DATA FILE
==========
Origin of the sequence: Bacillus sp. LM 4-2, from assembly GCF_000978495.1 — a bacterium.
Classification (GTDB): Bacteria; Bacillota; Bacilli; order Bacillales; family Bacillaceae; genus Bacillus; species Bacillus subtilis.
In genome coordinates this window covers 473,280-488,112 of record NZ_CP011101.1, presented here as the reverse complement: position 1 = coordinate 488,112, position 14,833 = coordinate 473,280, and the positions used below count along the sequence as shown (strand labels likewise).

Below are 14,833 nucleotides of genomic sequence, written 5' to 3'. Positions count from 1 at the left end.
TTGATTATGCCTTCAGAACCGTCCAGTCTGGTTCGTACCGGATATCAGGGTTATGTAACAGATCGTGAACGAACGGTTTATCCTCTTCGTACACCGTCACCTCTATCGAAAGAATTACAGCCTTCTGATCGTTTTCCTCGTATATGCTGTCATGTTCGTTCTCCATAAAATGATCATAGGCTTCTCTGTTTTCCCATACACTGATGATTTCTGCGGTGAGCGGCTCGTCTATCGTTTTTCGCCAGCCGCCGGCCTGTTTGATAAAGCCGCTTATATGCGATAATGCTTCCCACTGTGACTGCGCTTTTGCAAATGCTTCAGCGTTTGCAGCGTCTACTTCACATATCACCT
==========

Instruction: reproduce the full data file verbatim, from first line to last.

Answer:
Origin of the sequence: Bacillus sp. LM 4-2, from assembly GCF_000978495.1 — a bacterium.
Classification (GTDB): Bacteria; Bacillota; Bacilli; order Bacillales; family Bacillaceae; genus Bacillus; species Bacillus subtilis.
In genome coordinates this window covers 473,280-488,112 of record NZ_CP011101.1, presented here as the reverse complement: position 1 = coordinate 488,112, position 14,833 = coordinate 473,280, and the positions used below count along the sequence as shown (strand labels likewise).

Below are 14,833 nucleotides of genomic sequence, written 5' to 3'. Positions count from 1 at the left end.
TTGATTATGCCTTCAGAACCGTCCAGTCTGGTTCGTACCGGATATCAGGGTTATGTAACAGATCGTGAACGAACGGTTTATCCTCTTCGTACACCGTCACCTCTATCGAAAGAATTACAGCCTTCTGATCGTTTTCCTCGTATATGCTGTCATGTTCGTTCTCCATAAAATGATCATAGGCTTCTCTGTTTTCCCATACACTGATGATTTCTGCGGTGAGCGGCTCGTCTATCGTTTTTCGCCAGCCGCCGGCCTGTTTGATAAAGCCGCTTATATGCGATAATGCTTCCCACTGTGACTGCGCTTTTGCAAATGCTTCAGCGTTTGCAGCGTCTACTTCACATATCACCT